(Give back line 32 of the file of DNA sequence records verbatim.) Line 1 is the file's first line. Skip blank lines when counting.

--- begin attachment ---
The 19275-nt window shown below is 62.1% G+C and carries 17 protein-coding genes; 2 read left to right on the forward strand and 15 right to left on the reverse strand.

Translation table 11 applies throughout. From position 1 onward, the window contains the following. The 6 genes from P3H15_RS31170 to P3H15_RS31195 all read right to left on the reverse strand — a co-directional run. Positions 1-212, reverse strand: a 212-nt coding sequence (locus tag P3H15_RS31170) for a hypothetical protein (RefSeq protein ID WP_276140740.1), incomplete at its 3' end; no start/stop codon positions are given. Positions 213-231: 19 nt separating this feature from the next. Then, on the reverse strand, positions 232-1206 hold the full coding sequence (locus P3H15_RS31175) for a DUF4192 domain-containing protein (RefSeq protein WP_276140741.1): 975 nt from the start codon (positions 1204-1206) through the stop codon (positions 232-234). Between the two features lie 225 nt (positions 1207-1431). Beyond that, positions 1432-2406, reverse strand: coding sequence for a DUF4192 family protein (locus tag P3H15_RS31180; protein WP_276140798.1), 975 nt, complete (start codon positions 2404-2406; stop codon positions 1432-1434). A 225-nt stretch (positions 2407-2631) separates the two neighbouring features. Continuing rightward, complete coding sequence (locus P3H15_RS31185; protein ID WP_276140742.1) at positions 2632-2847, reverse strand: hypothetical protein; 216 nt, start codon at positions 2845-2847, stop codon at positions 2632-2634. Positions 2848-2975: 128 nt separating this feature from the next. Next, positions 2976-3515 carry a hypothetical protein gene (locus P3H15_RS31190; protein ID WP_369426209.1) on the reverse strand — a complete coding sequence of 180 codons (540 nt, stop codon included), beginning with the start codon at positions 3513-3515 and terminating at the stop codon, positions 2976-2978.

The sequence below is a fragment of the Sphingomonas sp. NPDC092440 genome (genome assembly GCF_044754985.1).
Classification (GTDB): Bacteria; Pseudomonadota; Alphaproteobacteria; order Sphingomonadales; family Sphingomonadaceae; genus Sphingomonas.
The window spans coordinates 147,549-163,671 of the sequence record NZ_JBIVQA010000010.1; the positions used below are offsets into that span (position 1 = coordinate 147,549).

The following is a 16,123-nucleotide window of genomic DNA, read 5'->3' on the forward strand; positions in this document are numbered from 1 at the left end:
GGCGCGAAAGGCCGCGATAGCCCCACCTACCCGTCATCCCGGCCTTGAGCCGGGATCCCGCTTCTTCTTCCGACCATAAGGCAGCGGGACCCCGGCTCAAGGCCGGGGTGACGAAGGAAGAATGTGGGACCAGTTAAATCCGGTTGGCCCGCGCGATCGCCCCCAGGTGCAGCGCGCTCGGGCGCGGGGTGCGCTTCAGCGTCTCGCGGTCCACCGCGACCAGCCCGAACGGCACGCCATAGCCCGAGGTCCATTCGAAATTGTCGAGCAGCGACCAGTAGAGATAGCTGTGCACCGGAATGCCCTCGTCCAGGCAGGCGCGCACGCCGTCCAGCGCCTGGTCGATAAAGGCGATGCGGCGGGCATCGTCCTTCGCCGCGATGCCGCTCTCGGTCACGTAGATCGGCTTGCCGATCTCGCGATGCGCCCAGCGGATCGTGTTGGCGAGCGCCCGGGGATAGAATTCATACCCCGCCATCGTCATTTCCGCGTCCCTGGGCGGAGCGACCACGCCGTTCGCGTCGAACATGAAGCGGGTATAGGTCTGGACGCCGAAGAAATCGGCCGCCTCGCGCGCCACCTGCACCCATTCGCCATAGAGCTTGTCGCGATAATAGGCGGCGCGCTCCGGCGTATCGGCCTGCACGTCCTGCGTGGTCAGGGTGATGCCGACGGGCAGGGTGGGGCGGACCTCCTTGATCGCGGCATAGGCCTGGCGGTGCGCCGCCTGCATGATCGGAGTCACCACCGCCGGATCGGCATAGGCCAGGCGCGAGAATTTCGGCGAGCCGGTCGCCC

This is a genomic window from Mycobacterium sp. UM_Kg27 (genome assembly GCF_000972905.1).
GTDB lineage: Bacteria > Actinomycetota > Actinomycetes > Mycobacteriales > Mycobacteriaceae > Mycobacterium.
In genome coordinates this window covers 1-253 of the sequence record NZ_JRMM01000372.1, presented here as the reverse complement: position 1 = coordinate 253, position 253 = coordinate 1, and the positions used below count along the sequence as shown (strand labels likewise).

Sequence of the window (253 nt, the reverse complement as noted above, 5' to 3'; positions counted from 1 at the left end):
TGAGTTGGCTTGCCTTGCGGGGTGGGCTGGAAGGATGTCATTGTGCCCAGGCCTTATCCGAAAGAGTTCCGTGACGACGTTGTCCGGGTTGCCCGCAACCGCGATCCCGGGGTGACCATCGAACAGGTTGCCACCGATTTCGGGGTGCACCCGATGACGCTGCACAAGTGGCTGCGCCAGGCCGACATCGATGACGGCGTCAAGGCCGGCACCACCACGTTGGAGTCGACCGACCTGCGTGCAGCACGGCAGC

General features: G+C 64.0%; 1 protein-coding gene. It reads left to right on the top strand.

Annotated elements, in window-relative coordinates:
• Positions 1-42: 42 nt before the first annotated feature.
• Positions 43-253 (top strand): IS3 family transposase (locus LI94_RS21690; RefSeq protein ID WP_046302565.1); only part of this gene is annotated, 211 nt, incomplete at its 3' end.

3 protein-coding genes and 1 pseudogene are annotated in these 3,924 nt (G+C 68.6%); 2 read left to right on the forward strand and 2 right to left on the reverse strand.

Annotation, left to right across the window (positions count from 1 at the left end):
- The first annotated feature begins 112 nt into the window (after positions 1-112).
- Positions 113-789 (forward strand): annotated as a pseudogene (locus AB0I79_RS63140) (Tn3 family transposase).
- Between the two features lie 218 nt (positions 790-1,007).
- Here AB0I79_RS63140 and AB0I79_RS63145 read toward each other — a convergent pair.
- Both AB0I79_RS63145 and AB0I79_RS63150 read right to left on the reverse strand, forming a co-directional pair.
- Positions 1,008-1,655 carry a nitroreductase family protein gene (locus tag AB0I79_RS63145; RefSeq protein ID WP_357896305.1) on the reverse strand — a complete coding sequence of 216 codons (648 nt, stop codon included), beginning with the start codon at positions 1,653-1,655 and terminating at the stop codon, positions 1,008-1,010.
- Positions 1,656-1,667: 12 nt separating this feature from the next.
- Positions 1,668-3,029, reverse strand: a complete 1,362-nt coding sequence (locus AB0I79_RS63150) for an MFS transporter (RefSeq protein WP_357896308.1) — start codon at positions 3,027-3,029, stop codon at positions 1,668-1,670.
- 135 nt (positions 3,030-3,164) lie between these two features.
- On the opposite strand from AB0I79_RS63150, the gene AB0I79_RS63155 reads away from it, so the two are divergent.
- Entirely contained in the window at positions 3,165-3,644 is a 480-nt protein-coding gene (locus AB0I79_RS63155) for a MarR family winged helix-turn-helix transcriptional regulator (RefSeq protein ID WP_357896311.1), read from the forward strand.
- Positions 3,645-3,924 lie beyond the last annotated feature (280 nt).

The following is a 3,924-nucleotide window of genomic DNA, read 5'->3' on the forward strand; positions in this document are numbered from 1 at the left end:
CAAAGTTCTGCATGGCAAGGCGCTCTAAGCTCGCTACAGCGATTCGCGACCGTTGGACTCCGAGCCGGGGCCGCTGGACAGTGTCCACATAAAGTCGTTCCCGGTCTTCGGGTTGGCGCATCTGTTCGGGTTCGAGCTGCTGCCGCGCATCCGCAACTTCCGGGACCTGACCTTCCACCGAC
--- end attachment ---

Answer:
CAAAGTTCTGCATGGCAAGGCGCTCTAAGCTCGCTACAGCGATTCGCGACCGTTGGACTCCGAGCCGGGGCCGCTGGACAGTGTCCACATAAAGTCGTTCCCGGTCTTCGGGTTGGCGCATCTGTTCGGGTTCGAGCTGCTGCCGCGCATCCGCAACTTCCGGGACCTGACCTTCCACCGAC